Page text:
Although you cannot have a close friendship with one of these people scripturally, these women are strewn throughout all of our casual friendships, and you may find yourself mentoring a woman who is trying to rid herself of these things.

Have I left out any categories? Have you ever set yourself up for disappointment by expecting more from a friendship than it was able to deliver?

Do you shy away from a friendship because you believe that every friend must be a kindred spirit, when maybe God is calling you to mentor an “unlovely” person? (we are all unlovely in some regard in our lives and could all benefit from the ministry of others to help prepare us to meet the Lord.)

Are you wondering what went wrong in a specific friendship, but are now able to see that maybe you were expecting a kindred spirit, but that was not where the other person was?

Share your thoughts?

(photo credit)

Thoughts on Friendship from Me and C.S. Lewis

Today seemed like a holiday. A mini-vacation.

My friend Shana asked me to go over for lunch. We are both in the same season of life, each of us with a child away right now: hers in military training and mine in Germany.

Our kids are the same ages and have grown up together. I have pictures of our oldest kids together in their feety pajamas. It seems like just yesterday we were talking about child training, sippy cups and potty training.

But today we talked of children leaving home. We shared our struggles and confided fears. For me, Shana is a safe person to talk to. She has a kind heart that trusts God. She is always gracious and wise with her mouth. Her life honors God and blesses mine. Sitting on her front porch in the sun, chatting away and philosophizing did my heart good.

Then tonight I had one on one time with my sweet twelve-year-old, Holly. We went to the Christmas Tree Shop and bought silly things. She wanted a mood ring and flip-flops. I wanted a Turbie Twist and napkins.

My Holly Dolly

We went out for supper and she told me about her friendships and favorite things to do. Later we watched the stars. She thanked me for “all the stuff I bought her” and told me that she loved being alone with me. She is at a wonderful age, so full of questions and laughter. In her eyes, the world hold nothing but hope right now. I have no intention of shattering that perception. There will be time for reality later on. For now, I’ll let her dream and chatter on about her little friends.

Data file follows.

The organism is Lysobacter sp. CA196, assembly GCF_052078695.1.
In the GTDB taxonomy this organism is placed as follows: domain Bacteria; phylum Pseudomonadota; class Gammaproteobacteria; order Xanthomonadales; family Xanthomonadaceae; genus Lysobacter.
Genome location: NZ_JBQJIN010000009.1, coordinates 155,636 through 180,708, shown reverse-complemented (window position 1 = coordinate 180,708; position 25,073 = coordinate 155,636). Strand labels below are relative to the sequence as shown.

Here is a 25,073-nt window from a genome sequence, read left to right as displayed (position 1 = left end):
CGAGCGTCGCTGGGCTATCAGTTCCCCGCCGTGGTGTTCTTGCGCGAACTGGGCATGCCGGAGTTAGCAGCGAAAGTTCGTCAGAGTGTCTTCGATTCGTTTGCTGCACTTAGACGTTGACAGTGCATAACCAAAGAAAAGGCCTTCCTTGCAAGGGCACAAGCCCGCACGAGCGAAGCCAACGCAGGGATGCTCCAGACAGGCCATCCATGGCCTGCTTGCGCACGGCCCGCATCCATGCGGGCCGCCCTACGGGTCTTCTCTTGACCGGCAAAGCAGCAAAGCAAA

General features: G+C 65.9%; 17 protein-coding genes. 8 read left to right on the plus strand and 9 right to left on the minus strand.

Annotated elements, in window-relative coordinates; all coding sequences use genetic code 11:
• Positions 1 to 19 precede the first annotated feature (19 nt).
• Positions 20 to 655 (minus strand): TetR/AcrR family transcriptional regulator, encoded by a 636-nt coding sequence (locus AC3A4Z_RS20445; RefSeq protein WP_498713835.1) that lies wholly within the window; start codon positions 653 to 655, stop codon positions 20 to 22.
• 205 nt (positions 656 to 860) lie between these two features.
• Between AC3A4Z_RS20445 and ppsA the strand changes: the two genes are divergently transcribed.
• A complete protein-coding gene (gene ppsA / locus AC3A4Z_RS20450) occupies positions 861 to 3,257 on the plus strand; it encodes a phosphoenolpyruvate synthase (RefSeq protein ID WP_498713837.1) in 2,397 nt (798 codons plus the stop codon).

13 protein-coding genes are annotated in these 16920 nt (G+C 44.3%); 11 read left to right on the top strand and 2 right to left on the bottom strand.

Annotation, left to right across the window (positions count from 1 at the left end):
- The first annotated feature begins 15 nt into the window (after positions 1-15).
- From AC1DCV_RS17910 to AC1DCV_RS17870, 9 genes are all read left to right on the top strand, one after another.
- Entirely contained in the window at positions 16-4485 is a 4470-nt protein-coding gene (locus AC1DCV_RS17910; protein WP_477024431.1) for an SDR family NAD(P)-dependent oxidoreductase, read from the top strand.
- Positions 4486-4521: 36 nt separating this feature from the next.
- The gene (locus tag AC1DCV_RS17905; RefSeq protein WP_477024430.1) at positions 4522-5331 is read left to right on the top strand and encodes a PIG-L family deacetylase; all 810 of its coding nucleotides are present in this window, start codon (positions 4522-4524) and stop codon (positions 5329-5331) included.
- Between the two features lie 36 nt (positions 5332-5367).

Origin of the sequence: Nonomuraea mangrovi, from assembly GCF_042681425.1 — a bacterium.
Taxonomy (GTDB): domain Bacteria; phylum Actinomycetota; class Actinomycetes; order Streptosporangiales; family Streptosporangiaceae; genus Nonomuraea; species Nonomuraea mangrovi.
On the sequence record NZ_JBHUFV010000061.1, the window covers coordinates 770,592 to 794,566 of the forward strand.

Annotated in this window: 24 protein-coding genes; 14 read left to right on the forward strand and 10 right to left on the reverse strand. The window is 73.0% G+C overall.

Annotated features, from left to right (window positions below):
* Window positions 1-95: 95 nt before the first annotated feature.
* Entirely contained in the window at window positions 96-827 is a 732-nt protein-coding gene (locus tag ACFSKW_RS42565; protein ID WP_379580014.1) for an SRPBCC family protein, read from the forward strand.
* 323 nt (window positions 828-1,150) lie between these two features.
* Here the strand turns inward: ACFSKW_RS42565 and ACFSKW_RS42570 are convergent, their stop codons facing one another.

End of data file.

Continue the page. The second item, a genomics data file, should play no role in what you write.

Friendships are one of God’s best gifts. Iron does indeed sharpen iron. God taught us how to love and He calls us friends. He intends for us to pour our lives and hearts into others and tells us to love as He loved.

Nurture your godly friendships. Don’t be afraid to love and share your heart. There is always risk in any relationship, but that is okay. You can’t help but pity people who have never had true friendships because they are so touchy, moody, sensitive or combative: just plain selfish. They usually end up alone and lonely as a result.

C.S. Lewis said it best:

“To love at all is to be vulnerable. Love anything, and your heart will certainly be wrung and possibly broken. If you want to make sure of keeping it intact, you must give your heart to no one, not even to an animal. Wrap it carefully round with hobbies and little luxuries; avoid all entanglements; lock it up safe in the casket or coffin of your selfishness. But in that casket- safe, dark, motionless, airless–it will change. It will not be broken; it will become unbreakable, impenetrable, irredeemable.”

 

Have you thanked God for your friendships? Are you friendly? Are people better for having known you? Or are you someone that people avoid because they never know what they are going to get with you? What changes can you make today to be a better friend?

A notice, that I am guest posting, turned tribute to Peter.

Just wanted to let you know that I was invited to be part of a “31 day marriage challenge” and am a contributing writer along with 31 other women writing about marriage this month.

I am thankful for God’s grace over our marriage as Peter and I have “WORKED” to get it right, and still we are not perfect. I have had many people tell us that we are the “perfect couple.” We are not.

We were high school sweethearts, and there is a special spot in my heart for Peter that no other person could ever fill. He makes me  laugh on a daily basis and is always fun to be with. People naturally “take” to Peter, because he genuinely cares for them. And he has a heart that has always been “tuned” to God. He really is one of the godliest men I  know.  (But, he is not the stuffy, self righteous, or condemning sort of  “godly” person that we sometimes encounter–you know, the kind that loves to insert themselves and their opinions about what you do and say at every chance they get!  He is never offensive.)

His godliness is seen in how he treats others with meekness, and in his servants  heart. Although he holds a leadership position(Youth Pastor/Director of Youth Ministries/ Business Administrator/Deacon) in our church, he is always serving others and never uses that to “call the shots,” or serve himself.  He builds other people up, even if he becomes a stepping stone along the way.